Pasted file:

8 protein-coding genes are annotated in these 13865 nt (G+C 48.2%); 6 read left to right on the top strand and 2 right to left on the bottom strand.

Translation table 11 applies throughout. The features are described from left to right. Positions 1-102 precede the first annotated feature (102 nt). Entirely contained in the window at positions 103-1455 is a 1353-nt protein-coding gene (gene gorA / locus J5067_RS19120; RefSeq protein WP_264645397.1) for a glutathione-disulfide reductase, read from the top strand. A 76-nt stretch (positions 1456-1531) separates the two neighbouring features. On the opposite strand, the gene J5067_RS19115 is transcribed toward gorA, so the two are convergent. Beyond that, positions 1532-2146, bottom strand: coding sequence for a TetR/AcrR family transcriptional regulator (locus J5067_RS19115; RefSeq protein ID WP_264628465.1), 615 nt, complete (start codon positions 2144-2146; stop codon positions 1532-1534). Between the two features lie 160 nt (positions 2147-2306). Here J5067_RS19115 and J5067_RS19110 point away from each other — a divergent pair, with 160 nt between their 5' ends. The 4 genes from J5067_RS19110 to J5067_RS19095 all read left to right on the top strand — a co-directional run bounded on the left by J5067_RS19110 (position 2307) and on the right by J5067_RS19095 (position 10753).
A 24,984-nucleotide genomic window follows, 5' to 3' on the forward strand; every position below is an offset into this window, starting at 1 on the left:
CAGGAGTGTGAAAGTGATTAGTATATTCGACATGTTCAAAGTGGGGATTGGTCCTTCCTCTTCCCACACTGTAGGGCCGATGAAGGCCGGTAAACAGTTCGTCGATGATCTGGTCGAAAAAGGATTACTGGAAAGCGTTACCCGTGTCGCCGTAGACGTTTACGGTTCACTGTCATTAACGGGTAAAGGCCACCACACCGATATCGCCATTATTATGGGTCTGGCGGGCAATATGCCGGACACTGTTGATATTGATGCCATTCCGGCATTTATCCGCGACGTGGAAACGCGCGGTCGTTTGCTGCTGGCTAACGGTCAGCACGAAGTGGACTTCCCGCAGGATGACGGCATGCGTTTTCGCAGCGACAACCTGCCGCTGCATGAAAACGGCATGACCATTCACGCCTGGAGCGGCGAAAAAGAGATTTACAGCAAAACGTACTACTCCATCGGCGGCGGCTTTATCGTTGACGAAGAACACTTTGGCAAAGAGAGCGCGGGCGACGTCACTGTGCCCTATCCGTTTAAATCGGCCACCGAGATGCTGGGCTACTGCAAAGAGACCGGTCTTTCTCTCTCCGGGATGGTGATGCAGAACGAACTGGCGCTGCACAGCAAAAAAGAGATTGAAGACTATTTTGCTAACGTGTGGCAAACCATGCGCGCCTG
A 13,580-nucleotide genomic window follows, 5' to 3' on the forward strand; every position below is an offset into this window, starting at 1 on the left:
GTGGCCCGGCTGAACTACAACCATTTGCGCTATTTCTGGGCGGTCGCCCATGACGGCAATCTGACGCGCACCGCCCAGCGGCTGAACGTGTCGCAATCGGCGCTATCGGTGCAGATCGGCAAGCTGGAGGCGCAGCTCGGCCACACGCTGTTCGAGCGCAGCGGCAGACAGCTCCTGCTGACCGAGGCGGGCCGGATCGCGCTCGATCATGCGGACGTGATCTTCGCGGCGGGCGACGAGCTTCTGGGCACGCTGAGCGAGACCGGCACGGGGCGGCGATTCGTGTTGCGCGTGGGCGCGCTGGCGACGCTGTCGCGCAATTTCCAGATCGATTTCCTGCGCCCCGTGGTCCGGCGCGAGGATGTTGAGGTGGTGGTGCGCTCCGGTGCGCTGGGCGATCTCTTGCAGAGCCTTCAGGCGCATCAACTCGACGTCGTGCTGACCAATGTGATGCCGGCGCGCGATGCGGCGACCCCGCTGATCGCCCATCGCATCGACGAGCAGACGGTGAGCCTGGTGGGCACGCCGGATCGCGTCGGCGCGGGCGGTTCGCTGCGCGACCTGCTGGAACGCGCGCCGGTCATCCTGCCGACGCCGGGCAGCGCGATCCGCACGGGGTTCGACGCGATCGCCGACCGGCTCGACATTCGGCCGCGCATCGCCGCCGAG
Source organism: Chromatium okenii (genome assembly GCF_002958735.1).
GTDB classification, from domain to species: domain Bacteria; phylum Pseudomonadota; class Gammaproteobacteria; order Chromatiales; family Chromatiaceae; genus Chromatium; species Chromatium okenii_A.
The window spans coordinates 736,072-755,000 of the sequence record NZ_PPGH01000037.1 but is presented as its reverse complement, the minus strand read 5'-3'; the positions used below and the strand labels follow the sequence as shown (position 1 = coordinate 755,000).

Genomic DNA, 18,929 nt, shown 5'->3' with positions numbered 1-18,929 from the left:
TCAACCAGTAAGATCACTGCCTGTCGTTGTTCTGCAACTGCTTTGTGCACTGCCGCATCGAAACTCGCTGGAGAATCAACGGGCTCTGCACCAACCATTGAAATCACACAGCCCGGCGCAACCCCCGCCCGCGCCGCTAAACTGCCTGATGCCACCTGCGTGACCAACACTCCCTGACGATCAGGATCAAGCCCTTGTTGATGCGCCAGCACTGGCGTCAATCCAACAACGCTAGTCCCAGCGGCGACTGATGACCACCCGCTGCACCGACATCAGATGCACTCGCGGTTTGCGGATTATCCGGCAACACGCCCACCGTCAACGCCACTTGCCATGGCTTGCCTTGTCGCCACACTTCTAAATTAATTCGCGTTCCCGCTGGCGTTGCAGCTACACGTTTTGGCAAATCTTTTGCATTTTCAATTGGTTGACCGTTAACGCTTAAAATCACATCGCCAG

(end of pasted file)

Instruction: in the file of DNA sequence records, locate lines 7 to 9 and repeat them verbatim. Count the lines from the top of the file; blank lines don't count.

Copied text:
Source organism: Chromatium okenii (genome assembly GCF_002958735.1).
GTDB classification, from domain to species: domain Bacteria; phylum Pseudomonadota; class Gammaproteobacteria; order Chromatiales; family Chromatiaceae; genus Chromatium; species Chromatium okenii_A.
The window spans coordinates 736,072-755,000 of the sequence record NZ_PPGH01000037.1 but is presented as its reverse complement, the minus strand read 5'-3'; the positions used below and the strand labels follow the sequence as shown (position 1 = coordinate 755,000).